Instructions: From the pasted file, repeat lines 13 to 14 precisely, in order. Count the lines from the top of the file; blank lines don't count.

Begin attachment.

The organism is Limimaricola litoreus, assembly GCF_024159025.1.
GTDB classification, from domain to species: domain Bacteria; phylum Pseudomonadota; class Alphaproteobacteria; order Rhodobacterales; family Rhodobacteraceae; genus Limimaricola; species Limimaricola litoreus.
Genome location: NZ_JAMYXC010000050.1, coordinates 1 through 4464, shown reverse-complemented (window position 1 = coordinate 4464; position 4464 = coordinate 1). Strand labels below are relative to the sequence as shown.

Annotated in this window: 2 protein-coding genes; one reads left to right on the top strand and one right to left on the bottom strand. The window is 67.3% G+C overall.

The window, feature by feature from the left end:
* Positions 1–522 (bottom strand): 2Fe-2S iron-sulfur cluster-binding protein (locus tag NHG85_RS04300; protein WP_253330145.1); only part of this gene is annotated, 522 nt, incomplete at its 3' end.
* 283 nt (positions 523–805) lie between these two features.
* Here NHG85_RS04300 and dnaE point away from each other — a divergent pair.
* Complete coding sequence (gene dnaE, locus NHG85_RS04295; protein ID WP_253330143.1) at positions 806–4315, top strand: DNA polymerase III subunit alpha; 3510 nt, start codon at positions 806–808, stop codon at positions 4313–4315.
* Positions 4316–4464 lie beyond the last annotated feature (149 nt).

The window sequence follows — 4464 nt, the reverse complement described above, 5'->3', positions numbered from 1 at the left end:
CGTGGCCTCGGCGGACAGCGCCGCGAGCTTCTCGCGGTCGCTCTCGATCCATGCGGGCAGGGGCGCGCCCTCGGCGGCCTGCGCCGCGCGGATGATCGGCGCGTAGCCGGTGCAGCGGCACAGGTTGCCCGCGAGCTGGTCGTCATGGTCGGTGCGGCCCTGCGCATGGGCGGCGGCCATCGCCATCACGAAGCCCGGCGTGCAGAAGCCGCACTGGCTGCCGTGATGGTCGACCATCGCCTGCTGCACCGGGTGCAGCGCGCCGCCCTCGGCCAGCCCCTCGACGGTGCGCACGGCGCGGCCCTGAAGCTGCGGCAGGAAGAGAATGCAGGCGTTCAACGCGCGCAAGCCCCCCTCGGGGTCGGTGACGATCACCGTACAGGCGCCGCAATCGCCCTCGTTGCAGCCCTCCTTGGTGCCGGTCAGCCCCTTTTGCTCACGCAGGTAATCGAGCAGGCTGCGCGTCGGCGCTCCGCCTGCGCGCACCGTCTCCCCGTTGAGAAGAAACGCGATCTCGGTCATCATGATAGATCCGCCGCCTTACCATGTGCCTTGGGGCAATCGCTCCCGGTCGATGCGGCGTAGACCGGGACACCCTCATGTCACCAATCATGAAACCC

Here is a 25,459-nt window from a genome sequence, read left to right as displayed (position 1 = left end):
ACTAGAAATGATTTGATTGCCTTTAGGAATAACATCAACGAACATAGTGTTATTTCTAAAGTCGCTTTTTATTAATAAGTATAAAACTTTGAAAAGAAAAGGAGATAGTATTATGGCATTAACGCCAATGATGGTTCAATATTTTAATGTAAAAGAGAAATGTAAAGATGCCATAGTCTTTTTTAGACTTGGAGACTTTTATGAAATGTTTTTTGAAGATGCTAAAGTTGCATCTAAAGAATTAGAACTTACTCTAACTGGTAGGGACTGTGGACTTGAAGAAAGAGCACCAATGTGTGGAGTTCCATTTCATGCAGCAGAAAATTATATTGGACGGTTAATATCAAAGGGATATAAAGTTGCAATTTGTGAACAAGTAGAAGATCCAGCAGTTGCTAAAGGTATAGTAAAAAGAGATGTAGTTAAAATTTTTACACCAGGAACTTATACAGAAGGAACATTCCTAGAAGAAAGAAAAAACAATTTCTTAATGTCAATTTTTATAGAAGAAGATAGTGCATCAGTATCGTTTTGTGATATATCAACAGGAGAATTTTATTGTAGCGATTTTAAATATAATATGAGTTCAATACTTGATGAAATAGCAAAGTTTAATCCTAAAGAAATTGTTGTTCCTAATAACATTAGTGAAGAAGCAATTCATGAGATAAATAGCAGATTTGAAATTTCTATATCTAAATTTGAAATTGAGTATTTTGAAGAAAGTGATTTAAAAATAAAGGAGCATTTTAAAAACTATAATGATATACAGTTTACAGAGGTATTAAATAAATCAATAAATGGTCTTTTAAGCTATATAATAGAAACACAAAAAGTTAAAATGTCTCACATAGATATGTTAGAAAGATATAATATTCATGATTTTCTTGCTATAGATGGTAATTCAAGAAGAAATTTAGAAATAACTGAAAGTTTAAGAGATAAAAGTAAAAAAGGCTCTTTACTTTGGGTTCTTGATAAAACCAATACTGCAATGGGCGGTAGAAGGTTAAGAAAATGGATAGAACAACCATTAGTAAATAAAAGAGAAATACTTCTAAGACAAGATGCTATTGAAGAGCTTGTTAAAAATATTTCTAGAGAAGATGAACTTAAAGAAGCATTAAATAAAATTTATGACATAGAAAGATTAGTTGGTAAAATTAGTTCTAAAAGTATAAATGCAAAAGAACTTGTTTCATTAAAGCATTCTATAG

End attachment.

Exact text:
Here is a 25,459-nt window from a genome sequence, read left to right as displayed (position 1 = left end):
ACTAGAAATGATTTGATTGCCTTTAGGAATAACATCAACGAACATAGTGTTATTTCTAAAGTCGCTTTTTATTAATAAGTATAAAACTTTGAAAAGAAAAGGAGATAGTATTATGGCATTAACGCCAATGATGGTTCAATATTTTAATGTAAAAGAGAAATGTAAAGATGCCATAGTCTTTTTTAGACTTGGAGACTTTTATGAAATGTTTTTTGAAGATGCTAAAGTTGCATCTAAAGAATTAGAACTTACTCTAACTGGTAGGGACTGTGGACTTGAAGAAAGAGCACCAATGTGTGGAGTTCCATTTCATGCAGCAGAAAATTATATTGGACGGTTAATATCAAAGGGATATAAAGTTGCAATTTGTGAACAAGTAGAAGATCCAGCAGTTGCTAAAGGTATAGTAAAAAGAGATGTAGTTAAAATTTTTACACCAGGAACTTATACAGAAGGAACATTCCTAGAAGAAAGAAAAAACAATTTCTTAATGTCAATTTTTATAGAAGAAGATAGTGCATCAGTATCGTTTTGTGATATATCAACAGGAGAATTTTATTGTAGCGATTTTAAATATAATATGAGTTCAATACTTGATGAAATAGCAAAGTTTAATCCTAAAGAAATTGTTGTTCCTAATAACATTAGTGAAGAAGCAATTCATGAGATAAATAGCAGATTTGAAATTTCTATATCTAAATTTGAAATTGAGTATTTTGAAGAAAGTGATTTAAAAATAAAGGAGCATTTTAAAAACTATAATGATATACAGTTTACAGAGGTATTAAATAAATCAATAAATGGTCTTTTAAGCTATATAATAGAAACACAAAAAGTTAAAATGTCTCACATAGATATGTTAGAAAGATATAATATTCATGATTTTCTTGCTATAGATGGTAATTCAAGAAGAAATTTAGAAATAACTGAAAGTTTAAGAGATAAAAGTAAAAAAGGCTCTTTACTTTGGGTTCTTGATAAAACCAATACTGCAATGGGCGGTAGAAGGTTAAGAAAATGGATAGAACAACCATTAGTAAATAAAAGAGAAATACTTCTAAGACAAGATGCTATTGAAGAGCTTGTTAAAAATATTTCTAGAGAAGATGAACTTAAAGAAGCATTAAATAAAATTTATGACATAGAAAGATTAGTTGGTAAAATTAGTTCTAAAAGTATAAATGCAAAAGAACTTGTTTCATTAAAGCATTCTATAG